Aug. 30, 2004
EDITOR’S NOTE: Every Monday, hawkeyesports.com will bring readers a Kinnick Stadium Memory from the thousands of stories that have been submitted to the website for the 75th Anniversary of Kinnick Stadium.
Iowa’s 1968 Homecoming game against Indiana didn’t go down in any record books for posterity – no one’s records were shattered and Iowa lost 38-34. But for an 11-year-old Mark Roeder, finding a ticket to the sold-out contest remains one of his favorite Kinnick Stadium memories.
The Roeder family lived in Dubuque in the 1960s and took their ’66 Chevy Biscayne down to Iowa City on that Saturday in mid-October. And while the Roeders had already purchased their tickets, Mark used the opportunity to purchase his own with his hard-earned paper route money.
While Mark walked the east stands with a single finger pointed to the sky, his parents anxiously waited nearby knowing that their ability to attend Homecoming depended on their son’s ability to get a ticket from a scalper.
“A fellow offered to sell me one for $5,” Roeder said. “It seemed a little high priced as it was the `knothole seat’ in the south end zone.”
The frugal ticket purchaser sought the advice of his father — who had graduated from the University of Iowa only eight years prior — on the price of the inconvenient seat. But the hesitation cost the youngster what he considered the last pass to Kinnick.
“What a mistake to hesitate,” Roeder said. “My dad said, `What is wrong with you? Why didn’t you buy it?’ I was tongue-lashed, feeling very downcast.”
An especially miserable small child went back to the crowd trying to find a ticket, while his parents hoped they could use their seats on the 10-yard line, roughly 70 rows up.
“A woman walked up and had a ticket on the 35-yard line in the east stands about 25 rows up. When I asked her how much for the ticket she said, `I know of no one I would rather give a ticket away to than a small boy like you.’ I accepted the offer, found Dad moments later, showed him my ticket and told him it was free. With the passage of time, and having a child, I know now that I must have looked darn cute, darn sad or, most likely, both.”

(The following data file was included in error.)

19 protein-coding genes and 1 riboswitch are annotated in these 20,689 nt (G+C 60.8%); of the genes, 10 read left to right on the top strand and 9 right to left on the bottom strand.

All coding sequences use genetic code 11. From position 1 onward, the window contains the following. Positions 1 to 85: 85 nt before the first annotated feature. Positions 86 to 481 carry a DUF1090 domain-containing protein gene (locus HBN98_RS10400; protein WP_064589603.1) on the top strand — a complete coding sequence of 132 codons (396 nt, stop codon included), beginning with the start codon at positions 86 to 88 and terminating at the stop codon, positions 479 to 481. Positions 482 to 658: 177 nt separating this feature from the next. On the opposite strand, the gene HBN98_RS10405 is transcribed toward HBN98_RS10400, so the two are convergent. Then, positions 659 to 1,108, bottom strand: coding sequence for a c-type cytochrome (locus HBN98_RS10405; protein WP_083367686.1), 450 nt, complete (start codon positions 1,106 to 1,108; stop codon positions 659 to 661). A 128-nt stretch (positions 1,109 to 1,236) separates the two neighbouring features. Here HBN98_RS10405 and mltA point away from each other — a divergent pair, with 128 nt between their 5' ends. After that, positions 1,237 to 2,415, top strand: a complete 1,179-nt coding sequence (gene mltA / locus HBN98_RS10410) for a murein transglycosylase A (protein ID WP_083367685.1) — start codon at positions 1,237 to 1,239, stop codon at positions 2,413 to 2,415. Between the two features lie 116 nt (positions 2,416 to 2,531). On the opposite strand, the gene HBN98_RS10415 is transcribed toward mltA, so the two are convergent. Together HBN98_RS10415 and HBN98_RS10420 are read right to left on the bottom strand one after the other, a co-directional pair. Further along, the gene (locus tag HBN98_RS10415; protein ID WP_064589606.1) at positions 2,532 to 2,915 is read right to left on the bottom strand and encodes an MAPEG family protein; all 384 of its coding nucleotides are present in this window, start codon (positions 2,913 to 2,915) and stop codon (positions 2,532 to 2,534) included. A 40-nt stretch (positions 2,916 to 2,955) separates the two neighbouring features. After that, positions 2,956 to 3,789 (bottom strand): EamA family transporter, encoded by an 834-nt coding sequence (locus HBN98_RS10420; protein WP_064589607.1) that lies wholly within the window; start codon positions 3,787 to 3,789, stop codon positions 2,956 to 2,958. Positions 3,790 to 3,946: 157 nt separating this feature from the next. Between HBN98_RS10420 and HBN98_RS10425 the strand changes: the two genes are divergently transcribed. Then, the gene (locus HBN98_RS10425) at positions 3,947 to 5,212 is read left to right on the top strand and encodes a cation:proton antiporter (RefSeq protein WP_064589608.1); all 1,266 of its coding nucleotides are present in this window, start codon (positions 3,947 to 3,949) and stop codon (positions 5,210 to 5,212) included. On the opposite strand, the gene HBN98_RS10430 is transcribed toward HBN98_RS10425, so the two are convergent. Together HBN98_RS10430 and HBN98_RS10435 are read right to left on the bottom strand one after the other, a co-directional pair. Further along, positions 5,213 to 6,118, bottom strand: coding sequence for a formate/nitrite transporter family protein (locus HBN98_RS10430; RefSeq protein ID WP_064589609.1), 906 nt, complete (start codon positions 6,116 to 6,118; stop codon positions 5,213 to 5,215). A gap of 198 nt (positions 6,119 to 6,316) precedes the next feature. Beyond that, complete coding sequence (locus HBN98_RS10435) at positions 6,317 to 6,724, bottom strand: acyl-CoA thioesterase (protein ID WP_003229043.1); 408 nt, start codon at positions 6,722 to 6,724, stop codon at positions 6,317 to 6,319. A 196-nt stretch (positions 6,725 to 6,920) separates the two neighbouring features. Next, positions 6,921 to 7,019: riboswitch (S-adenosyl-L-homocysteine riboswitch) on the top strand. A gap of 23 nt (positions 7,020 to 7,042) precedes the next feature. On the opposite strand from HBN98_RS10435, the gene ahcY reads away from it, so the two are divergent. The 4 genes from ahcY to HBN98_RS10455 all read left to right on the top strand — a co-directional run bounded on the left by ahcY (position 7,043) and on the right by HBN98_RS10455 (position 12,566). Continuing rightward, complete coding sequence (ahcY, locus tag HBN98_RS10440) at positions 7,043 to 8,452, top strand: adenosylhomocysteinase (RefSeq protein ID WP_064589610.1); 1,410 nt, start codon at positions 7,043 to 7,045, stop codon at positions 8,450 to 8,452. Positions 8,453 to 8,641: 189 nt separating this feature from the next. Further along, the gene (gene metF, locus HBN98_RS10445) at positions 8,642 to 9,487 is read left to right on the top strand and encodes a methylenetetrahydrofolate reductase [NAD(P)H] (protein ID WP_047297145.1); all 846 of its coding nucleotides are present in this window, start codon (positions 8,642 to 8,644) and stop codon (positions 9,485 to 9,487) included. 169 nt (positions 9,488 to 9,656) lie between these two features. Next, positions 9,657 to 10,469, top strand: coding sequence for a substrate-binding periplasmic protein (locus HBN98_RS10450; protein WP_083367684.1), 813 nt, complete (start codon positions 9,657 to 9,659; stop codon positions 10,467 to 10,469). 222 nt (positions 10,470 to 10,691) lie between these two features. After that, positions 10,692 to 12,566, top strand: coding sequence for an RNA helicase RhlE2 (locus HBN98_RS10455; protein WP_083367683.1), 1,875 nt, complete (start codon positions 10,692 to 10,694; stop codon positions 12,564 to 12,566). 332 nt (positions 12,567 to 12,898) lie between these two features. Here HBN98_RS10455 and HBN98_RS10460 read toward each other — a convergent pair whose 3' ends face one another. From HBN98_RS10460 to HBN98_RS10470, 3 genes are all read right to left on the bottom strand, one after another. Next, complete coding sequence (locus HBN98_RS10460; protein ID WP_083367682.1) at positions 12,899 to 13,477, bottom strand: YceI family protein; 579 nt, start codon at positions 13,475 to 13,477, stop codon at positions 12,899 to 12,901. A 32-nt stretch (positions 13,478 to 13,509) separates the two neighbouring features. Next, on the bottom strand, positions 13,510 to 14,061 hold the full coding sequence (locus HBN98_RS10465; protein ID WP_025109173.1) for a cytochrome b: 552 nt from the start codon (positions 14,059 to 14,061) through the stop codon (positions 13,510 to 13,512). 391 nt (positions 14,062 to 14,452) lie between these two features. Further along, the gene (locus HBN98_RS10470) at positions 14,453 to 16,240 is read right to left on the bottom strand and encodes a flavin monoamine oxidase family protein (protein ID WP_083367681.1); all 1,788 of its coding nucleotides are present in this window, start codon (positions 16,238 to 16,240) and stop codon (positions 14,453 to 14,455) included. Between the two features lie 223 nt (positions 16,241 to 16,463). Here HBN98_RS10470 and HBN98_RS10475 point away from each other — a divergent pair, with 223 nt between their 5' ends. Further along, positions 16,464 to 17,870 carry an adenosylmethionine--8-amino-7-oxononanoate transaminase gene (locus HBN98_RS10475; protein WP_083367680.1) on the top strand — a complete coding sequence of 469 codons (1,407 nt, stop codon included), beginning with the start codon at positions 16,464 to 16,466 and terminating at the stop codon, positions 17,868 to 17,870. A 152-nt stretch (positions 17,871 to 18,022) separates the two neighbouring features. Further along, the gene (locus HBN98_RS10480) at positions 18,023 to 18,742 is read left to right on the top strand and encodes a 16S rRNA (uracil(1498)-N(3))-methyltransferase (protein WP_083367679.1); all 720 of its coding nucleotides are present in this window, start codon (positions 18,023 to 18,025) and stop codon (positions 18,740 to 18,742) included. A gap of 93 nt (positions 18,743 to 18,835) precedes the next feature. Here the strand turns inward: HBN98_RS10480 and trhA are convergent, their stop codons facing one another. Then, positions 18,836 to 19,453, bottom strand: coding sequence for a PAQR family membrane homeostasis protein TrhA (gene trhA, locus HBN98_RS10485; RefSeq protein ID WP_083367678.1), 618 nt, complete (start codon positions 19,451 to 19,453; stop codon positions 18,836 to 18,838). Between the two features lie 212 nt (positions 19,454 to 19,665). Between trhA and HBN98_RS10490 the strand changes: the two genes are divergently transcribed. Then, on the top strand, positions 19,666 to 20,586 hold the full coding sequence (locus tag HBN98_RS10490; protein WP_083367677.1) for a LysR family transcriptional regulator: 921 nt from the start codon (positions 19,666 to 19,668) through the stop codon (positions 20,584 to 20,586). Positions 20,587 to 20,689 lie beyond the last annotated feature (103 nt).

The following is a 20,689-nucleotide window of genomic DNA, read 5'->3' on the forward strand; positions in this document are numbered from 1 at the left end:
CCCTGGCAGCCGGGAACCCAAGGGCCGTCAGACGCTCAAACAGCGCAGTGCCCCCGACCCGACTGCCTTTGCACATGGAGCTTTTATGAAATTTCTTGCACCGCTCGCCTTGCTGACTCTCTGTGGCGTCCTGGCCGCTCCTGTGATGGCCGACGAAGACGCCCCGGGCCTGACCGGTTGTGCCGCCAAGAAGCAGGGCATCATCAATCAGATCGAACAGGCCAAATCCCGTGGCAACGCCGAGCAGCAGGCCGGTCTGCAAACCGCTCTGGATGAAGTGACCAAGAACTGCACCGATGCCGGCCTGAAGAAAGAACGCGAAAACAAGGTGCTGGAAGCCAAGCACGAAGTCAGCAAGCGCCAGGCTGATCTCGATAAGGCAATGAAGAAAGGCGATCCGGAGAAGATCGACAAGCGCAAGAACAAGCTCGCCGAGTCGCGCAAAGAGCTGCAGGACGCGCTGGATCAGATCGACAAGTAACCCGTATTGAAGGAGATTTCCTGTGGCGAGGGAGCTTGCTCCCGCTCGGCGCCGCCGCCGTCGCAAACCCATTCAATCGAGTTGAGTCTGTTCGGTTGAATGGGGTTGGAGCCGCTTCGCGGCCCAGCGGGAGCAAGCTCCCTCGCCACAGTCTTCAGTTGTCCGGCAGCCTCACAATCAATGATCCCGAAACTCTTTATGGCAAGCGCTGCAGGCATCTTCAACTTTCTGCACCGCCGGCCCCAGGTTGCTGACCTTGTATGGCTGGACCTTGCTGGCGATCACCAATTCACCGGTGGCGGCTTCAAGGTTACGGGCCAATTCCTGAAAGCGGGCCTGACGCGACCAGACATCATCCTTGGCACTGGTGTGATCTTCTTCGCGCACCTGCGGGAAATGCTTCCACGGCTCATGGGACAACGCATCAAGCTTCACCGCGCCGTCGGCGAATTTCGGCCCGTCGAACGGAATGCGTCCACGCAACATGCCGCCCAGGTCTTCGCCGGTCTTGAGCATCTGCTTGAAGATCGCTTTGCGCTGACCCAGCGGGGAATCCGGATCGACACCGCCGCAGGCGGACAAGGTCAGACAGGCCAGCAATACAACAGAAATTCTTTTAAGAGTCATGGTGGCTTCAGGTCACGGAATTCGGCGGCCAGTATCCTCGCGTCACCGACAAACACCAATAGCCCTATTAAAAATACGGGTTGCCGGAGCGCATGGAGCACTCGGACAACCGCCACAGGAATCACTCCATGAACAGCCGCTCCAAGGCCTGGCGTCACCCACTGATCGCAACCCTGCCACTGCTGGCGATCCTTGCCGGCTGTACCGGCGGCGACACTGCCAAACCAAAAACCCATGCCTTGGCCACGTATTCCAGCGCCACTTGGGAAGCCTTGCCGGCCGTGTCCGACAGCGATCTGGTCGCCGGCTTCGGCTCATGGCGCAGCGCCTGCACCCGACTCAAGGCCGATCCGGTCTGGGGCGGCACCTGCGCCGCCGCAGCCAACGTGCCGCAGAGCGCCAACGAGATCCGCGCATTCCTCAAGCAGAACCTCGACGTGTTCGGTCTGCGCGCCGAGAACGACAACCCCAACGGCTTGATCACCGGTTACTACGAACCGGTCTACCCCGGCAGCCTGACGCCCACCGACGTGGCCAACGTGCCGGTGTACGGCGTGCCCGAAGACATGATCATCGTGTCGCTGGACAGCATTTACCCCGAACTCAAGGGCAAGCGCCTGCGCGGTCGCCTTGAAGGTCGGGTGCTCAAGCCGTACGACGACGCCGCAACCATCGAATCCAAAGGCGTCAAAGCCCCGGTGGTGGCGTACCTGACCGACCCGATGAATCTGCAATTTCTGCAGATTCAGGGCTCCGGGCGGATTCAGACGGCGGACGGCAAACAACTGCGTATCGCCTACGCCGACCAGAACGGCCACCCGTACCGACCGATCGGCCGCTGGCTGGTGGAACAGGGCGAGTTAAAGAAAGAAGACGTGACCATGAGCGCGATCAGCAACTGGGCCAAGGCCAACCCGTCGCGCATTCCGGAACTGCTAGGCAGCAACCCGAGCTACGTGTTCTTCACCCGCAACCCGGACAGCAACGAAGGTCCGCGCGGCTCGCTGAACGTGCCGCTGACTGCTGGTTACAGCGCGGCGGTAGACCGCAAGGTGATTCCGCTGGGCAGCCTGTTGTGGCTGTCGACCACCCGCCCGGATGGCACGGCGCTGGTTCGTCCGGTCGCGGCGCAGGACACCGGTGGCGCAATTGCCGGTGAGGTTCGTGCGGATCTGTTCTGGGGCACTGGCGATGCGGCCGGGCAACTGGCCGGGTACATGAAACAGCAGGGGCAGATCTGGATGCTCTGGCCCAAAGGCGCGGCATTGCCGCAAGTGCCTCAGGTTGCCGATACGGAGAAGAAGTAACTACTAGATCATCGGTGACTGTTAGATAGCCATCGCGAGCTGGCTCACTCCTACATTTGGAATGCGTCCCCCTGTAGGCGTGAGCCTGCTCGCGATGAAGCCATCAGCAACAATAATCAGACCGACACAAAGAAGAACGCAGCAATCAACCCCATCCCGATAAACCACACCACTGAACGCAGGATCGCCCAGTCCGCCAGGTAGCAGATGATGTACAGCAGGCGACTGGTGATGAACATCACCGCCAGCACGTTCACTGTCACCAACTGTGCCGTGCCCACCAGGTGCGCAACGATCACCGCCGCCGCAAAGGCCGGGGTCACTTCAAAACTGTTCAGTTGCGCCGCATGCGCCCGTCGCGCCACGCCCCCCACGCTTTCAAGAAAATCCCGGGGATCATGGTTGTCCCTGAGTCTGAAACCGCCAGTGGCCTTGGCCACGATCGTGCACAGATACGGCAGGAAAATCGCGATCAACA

But a couple of saviors found Mark Roeder (and his parents) on Oct. 12, 1968.
“A woman walked up and had a ticket on the 35-yard line in the east stands about 25 rows up,” said Roeder. “When I asked her how much for the ticket she said, `I know of no one I would rather give a ticket away to than a small boy like you.’ I accepted the offer, found Dad moments later, showed him my ticket and told him it was free.
“With the passage of time, and having a child, I know now that I must have looked darn cute, darn sad or, most likely, both.”
But the day hadn’t ended for the young member of the Roeder family.
While his parents hiked up the steep stairs of what was then Iowa Stadium from the concession stands after halftime, they barely noticed the announcement that recognized the dozens of Iowa State Legislators that attended the game.
However, their son had no other reaction than surprise when he heard the announcement and noticed that everyone in his section stood up – a member of the state legislature had given young Mark that complimentary ticket and helped him out of what he considered to be “a bit of a jam.”
In fact, Mark’s seat that day remained the best view of a game for 28 years, until he was able to attend the Iowa-Texas Tech Alamo Bowl game in 1996.
Mark, now a 47-year-old lawyer in Manchester, went on to earn his BBA at Iowa and then his law degree from Florida State. And even though he’s been a season-ticket holder and keeps up with the Hawkeyes today, that game in 1968 remains at the forefront his Iowa memories.
Barry Pump, hawkeyesports.com